Newsletter #68     What's in a Game?

It came to me recently that there has been remarkably little evidence this quarter to support the hypothesis of my continued existence, much less that of on-going events of educational interest. Sometime in the near future I will address the latter (yes! plenty going on!) but this time around I am going to do the prequel routine with another AWM education column. I will give a lead-in, though, because the context for the article has a fair amount of local interest.

A number of years ago Jim King, who regularly teaches the course in geometry for future high school teachers, began lobbying for the addition to our course list of a class whose content would be of interest to someone already teaching and whose timing would be such that people in that category could actually take it. His efforts came to fruition a few years ago with the creation of Math 497, which meets from 4:30 to 7:00 once a week. It has been going along nicely, with a steady supply of in-service teachers, a mixed array of on-campus students and a spectacular variety of mathematical topics, ranging from hands-on calculus to spherical geometry to a historical perspective on some important theorems. One notable feature has been the amount of pleasure the people planning to teach and the people already teaching take in each other's presence in the course. Some day I would love to emulate New Mexico State University and set up the course in such a way as to formalize partnerships between those two populations, but for the moment the mechanics of that overwhelm me. And meanwhile, I have been having a grand time in the quarters that I have taught it alternating between terra cognita (variations on elementary probability) and foreign turf that I wished to learn more about in good company. One such topic was the uses of games in the mathematics classroom, and to that I have devoted the current quarter. Also the current AWM column, which follows:

What's in a Game?
A thought by any other name would feel as neat.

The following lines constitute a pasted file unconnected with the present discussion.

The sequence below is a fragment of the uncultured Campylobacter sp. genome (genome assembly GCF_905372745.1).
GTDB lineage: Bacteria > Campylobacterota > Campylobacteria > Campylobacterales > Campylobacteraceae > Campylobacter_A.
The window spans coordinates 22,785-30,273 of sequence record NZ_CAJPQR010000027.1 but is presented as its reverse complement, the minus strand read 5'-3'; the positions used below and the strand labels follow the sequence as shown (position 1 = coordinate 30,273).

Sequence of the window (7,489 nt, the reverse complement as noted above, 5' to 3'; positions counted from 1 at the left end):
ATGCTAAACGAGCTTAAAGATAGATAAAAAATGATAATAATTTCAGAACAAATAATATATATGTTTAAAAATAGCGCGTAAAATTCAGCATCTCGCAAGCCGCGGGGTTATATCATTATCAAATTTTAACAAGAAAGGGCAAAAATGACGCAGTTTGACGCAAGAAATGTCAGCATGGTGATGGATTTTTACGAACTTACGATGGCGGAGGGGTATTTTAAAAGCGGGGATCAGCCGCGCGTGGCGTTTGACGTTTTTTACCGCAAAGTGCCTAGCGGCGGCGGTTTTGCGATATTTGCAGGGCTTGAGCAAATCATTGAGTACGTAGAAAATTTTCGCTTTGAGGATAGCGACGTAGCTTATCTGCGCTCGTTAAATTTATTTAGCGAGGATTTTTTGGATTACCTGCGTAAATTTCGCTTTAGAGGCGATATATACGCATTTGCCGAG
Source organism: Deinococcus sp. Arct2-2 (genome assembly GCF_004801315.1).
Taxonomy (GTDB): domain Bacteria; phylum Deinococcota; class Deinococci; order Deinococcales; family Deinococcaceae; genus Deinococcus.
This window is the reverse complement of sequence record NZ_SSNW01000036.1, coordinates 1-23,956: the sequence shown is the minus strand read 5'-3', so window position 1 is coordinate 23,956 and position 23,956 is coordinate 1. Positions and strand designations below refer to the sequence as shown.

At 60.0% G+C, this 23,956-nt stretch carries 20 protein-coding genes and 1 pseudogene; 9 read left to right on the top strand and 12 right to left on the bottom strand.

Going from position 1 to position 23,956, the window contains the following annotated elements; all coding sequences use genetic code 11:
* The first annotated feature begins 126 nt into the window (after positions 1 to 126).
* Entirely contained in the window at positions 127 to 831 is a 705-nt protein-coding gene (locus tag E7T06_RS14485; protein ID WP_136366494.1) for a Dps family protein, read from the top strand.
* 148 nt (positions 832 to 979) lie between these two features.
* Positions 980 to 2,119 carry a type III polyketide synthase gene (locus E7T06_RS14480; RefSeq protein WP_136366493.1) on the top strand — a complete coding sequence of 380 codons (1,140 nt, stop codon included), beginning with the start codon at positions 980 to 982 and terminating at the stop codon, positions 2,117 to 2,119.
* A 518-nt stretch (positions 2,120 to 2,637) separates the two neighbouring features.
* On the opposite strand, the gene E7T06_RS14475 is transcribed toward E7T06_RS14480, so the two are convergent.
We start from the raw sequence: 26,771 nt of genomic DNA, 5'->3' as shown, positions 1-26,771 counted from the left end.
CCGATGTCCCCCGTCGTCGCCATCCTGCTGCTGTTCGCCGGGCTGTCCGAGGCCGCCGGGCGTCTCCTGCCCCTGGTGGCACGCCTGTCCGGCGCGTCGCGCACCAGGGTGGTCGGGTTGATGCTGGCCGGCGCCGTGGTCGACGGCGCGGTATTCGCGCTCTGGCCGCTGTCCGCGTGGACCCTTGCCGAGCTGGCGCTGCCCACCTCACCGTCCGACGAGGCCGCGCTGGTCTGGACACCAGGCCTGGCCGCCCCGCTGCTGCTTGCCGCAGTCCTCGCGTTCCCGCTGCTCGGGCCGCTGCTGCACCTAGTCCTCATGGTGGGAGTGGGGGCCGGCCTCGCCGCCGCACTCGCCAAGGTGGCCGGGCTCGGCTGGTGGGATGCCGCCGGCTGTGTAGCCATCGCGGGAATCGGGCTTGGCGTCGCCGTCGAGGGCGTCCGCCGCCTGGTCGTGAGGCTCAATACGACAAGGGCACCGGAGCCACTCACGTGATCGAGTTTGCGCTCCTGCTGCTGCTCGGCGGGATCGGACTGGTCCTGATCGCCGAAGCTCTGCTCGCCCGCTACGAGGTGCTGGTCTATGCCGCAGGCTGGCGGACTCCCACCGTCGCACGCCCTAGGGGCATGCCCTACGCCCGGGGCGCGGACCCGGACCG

Over the past decade, I have been increasingly intrigued by the uses of games in the classroom. They seem to me to have a notable potential for engaging students and enticing them into discovering new concepts or applying old ones but also for giving an impression of mathematical activity which is purely illusory. My interest was first piqued when I ran into them in the French mathematics education research program of Didactique. An alternative name for Didactique is the Theory of Situations, and a lot of the situations used both for teaching and for experimentation are based around games. One that is particularly key and accessible is the Race to Twenty, a version of Nim in which two players take turns adding either one or two to an ongoing sum with the objective of being the one to make the sum twenty. This game and the meticulous use made of it became the centerpiece in my efforts to explain Didactique to various collections of American colleagues. What struck me most in their responses was the degree to which on our side of the Atlantic we value the spontaneity and energy a game can generate. This resulted in a low-key experiment over a number of years in which I used Nim in teaching my own class of future elementary school teachers. They learned a lot, and I learned far more, especially in the area of how great the distance is between the first sighting of the kind of strategy that Nim requires and the ability to use that strategy in other contexts not to mention recognizing contexts in which it can be used.